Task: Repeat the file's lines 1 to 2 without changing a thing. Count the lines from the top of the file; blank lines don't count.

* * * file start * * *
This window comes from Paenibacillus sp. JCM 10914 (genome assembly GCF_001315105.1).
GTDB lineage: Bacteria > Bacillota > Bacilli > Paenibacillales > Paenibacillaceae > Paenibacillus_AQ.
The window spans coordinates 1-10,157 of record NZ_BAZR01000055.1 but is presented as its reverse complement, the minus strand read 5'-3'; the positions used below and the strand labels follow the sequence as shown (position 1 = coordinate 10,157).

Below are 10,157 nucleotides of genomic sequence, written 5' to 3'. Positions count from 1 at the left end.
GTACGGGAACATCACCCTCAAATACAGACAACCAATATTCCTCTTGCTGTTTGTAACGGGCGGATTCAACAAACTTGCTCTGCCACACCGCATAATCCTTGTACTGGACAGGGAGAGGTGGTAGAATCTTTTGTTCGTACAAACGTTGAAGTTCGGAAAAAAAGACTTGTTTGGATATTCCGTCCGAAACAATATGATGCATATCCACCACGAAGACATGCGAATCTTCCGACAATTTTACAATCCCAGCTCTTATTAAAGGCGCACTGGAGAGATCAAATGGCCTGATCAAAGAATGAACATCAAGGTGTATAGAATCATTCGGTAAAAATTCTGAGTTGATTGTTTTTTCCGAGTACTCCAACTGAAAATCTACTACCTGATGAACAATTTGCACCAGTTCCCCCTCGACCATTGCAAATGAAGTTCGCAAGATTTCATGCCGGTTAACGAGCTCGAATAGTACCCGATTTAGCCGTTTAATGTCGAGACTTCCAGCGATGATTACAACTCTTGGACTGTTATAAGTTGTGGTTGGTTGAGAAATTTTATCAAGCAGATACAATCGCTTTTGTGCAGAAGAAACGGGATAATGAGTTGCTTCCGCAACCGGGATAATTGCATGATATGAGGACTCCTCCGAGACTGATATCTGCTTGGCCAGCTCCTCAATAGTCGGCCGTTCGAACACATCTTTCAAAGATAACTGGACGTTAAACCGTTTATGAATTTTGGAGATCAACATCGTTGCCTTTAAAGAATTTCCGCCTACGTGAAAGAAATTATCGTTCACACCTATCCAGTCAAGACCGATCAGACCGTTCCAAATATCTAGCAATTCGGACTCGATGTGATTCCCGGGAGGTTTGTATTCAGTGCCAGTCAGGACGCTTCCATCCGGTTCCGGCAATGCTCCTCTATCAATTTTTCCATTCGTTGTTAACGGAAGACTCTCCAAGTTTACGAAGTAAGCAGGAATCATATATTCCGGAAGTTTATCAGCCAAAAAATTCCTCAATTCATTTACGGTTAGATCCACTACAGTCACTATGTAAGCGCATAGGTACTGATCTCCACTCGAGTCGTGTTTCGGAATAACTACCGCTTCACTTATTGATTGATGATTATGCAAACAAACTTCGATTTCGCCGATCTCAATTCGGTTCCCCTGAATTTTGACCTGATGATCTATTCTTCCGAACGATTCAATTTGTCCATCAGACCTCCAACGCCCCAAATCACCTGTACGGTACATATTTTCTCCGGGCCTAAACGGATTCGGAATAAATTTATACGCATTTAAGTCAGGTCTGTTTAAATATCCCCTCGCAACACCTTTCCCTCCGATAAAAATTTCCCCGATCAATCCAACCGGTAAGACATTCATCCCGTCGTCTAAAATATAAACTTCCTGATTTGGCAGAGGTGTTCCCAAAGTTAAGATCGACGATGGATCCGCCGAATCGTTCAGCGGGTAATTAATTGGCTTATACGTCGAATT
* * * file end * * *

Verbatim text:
This window comes from Paenibacillus sp. JCM 10914 (genome assembly GCF_001315105.1).
GTDB lineage: Bacteria > Bacillota > Bacilli > Paenibacillales > Paenibacillaceae > Paenibacillus_AQ.